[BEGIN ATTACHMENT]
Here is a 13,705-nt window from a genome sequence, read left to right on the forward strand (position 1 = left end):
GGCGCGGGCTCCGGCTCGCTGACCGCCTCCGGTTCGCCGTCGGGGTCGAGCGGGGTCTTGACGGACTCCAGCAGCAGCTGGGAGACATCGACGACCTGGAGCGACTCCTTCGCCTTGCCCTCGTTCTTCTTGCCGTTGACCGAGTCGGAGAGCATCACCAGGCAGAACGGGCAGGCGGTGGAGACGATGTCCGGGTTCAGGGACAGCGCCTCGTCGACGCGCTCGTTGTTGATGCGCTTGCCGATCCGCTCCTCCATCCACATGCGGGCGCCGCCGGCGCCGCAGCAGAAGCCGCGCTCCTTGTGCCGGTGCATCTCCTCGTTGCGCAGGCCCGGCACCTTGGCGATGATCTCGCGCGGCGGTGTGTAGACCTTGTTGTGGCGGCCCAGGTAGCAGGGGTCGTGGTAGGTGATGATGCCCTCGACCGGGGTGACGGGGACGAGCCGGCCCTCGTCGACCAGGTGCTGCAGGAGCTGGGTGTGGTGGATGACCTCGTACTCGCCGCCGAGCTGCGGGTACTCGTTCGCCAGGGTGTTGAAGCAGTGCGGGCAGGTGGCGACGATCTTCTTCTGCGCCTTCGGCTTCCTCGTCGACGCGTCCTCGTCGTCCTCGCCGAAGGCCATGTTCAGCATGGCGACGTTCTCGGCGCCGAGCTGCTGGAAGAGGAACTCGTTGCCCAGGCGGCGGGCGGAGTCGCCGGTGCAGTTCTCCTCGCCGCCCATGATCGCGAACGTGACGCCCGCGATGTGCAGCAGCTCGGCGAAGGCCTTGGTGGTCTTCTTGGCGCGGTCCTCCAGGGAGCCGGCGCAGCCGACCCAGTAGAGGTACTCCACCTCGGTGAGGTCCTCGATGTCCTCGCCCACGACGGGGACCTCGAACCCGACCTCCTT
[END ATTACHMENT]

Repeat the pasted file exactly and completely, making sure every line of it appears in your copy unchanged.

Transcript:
Here is a 13,705-nt window from a genome sequence, read left to right on the forward strand (position 1 = left end):
GGCGCGGGCTCCGGCTCGCTGACCGCCTCCGGTTCGCCGTCGGGGTCGAGCGGGGTCTTGACGGACTCCAGCAGCAGCTGGGAGACATCGACGACCTGGAGCGACTCCTTCGCCTTGCCCTCGTTCTTCTTGCCGTTGACCGAGTCGGAGAGCATCACCAGGCAGAACGGGCAGGCGGTGGAGACGATGTCCGGGTTCAGGGACAGCGCCTCGTCGACGCGCTCGTTGTTGATGCGCTTGCCGATCCGCTCCTCCATCCACATGCGGGCGCCGCCGGCGCCGCAGCAGAAGCCGCGCTCCTTGTGCCGGTGCATCTCCTCGTTGCGCAGGCCCGGCACCTTGGCGATGATCTCGCGCGGCGGTGTGTAGACCTTGTTGTGGCGGCCCAGGTAGCAGGGGTCGTGGTAGGTGATGATGCCCTCGACCGGGGTGACGGGGACGAGCCGGCCCTCGTCGACCAGGTGCTGCAGGAGCTGGGTGTGGTGGATGACCTCGTACTCGCCGCCGAGCTGCGGGTACTCGTTCGCCAGGGTGTTGAAGCAGTGCGGGCAGGTGGCGACGATCTTCTTCTGCGCCTTCGGCTTCCTCGTCGACGCGTCCTCGTCGTCCTCGCCGAAGGCCATGTTCAGCATGGCGACGTTCTCGGCGCCGAGCTGCTGGAAGAGGAACTCGTTGCCCAGGCGGCGGGCGGAGTCGCCGGTGCAGTTCTCCTCGCCGCCCATGATCGCGAACGTGACGCCCGCGATGTGCAGCAGCTCGGCGAAGGCCTTGGTGGTCTTCTTGGCGCGGTCCTCCAGGGAGCCGGCGCAGCCGACCCAGTAGAGGTACTCCACCTCGGTGAGGTCCTCGATGTCCTCGCCCACGACGGGGACCTCGAACCCGACCTCCTT